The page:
Three high school students mentored at Stony Brook University were awarded a $30,000 scholarship today for their research presented at the Siemens Competition in Math, Science & Technology, one of the nation’s premier research competitions for high school students. All three students participated in Stony Brook’s Garcia Research Scholar Program for High School Students during the summer of 2015.
Daniel Chae of Oakton, Va.; Alan Tan of Fremont, Calif.; and Sidharth Bommakanti’s, of Pleasanton, Calif., research on 3-D tissue printing earned them the title of winning team for region six, and a $30,000 shared scholarship. The team was mentored by Adrianna Pinkas-Sarafova, Adjunct Assistant Professor Department of Material Sciences & Engineering in the School of Engineering and Applied Sciences.
The results of their project, titled “A Novel Study on the Effect of Surface Topography of 3-D Printed PLA Scaffolds on Dental Pulp Stem Cell Proliferation and Differentiation in vitro”, showed promise in combining the fields of stem cell research and material science to improve human health. The team examined 3-D printed structures as a novel substrate for dental pulp stem cells for use in implants. Using 3-D printed scaffolds to create dental implants, they laid the groundwork for engineering tissues for the future. The rising interest in 3-D printing applications and the potential for stem cells to advance the repair of hard and soft tissues inspired the team to pursue the research.
Since 2005, Stony Brook University has mentored more than 400 students who have been Siemens Competition semifinalists and/or regional finalists.
Stony Brook Faculty: Mentoring Success
Stony Brook mentors have had tremendous success in guiding students to successful outcomes in high school science competitions. In the 2012 Intel Science Talent Search, Nithin Tumma, overall grand prize winner and recipient of a $100,000 scholarship, was mentored at Stony Brook University by Dr. Berhane Ghebrehiwet, a Professor of Medicine and Pathology in the Stony Brook University School of Medicine. In 2009, Dr. Carlos Simmerling, Department of Chemistry, mentored Ruoyi Jiang, the individual grand prize winner in the 2009 Siemens competition. In addition to mentoring a number of semifinalists and finalists in both the Intel and Siemens competitions, Dr. Iwao Ojima, Distinguished Professor in the Department of Chemistry, mentored Janelle Schlossberger and Amanda Marinoff, the grand prize winners (team category) in the 2007 Siemens competition. Additionally, in 2001, Miriam Rafailovich, Professor of Materials Science & Engineering, mentored Siemens competition grand prize winners (team category) Shira Billet and Dora Sosnowik.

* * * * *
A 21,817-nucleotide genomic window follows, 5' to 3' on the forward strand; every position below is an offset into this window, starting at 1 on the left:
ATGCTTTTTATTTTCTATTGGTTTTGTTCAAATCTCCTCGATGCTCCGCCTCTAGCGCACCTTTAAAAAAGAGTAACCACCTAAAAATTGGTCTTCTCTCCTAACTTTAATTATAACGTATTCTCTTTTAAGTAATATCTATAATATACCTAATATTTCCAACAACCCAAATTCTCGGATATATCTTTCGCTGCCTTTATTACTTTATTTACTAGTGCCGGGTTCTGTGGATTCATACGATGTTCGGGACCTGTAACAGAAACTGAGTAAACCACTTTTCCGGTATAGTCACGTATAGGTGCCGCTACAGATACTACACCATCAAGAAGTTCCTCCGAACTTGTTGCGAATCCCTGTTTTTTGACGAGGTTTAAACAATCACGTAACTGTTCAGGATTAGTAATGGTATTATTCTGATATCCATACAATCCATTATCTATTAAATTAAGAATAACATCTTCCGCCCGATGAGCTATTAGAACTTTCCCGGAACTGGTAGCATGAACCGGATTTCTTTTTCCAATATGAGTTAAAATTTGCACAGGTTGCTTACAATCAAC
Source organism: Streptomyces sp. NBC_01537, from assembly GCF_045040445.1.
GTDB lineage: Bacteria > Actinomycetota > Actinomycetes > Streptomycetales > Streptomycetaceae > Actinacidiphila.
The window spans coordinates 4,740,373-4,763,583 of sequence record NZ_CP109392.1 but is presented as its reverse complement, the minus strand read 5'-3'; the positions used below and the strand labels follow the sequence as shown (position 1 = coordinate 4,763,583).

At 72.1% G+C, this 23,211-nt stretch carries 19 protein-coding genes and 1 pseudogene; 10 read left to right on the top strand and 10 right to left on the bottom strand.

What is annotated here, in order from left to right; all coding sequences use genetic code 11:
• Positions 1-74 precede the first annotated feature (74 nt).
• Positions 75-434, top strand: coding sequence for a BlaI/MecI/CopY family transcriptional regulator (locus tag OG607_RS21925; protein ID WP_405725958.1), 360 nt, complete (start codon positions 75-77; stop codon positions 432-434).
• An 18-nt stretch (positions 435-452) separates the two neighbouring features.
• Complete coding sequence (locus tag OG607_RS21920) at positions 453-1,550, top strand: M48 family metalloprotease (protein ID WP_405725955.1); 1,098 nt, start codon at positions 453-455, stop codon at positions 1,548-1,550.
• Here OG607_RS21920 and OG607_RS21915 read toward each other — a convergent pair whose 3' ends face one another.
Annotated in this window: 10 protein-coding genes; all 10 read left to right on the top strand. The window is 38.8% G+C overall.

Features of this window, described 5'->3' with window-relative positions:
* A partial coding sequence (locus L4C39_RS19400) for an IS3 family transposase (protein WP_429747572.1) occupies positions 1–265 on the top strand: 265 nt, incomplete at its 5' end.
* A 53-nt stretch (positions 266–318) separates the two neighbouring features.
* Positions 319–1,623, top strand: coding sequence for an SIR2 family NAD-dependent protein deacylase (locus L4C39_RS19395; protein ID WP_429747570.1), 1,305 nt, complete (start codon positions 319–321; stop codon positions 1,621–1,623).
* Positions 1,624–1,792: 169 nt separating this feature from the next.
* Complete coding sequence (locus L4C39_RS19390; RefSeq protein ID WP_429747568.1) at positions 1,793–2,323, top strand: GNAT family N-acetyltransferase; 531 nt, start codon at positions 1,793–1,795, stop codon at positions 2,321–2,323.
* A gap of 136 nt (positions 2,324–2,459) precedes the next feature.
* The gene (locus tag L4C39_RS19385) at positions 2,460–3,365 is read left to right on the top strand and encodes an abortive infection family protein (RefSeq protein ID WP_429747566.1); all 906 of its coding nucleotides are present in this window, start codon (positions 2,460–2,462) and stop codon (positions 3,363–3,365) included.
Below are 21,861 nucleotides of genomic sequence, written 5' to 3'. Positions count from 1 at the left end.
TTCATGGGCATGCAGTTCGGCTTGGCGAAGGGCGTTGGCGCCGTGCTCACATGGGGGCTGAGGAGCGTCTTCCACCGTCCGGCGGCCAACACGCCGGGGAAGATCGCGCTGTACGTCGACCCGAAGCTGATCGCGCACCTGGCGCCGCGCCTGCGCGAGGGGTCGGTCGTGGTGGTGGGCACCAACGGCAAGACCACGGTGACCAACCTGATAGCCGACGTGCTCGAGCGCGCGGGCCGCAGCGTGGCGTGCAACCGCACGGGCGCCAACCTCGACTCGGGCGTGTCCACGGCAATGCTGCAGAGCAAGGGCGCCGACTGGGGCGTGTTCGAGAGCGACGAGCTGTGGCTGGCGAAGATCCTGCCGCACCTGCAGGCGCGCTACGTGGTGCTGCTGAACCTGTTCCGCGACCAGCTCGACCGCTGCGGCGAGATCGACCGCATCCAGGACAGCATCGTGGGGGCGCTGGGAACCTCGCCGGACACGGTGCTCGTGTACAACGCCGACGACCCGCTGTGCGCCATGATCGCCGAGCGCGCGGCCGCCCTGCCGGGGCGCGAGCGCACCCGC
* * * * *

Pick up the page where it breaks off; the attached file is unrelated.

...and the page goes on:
About the Garcia Program
The Research Scholar Program offers the opportunity for high school teachers and students to perform research on the forefronts of polymer science and technology together with GARCIA faculty and staff. Students work as part of focused research teams and are taught to make original contributions of interest to the scientific community. In addition to entering national competitions, the students are encouraged to publish in refereed scientific journals and to present their results at national conferences. Directed by Professor Miriam Rafailovich, SUNY Distinguished Professor in the Department of Materials Science and co-Director Program in Chemical and Molecular Engineering, The Garcia Program is supported by the National Science Foundation and the Morin Trust.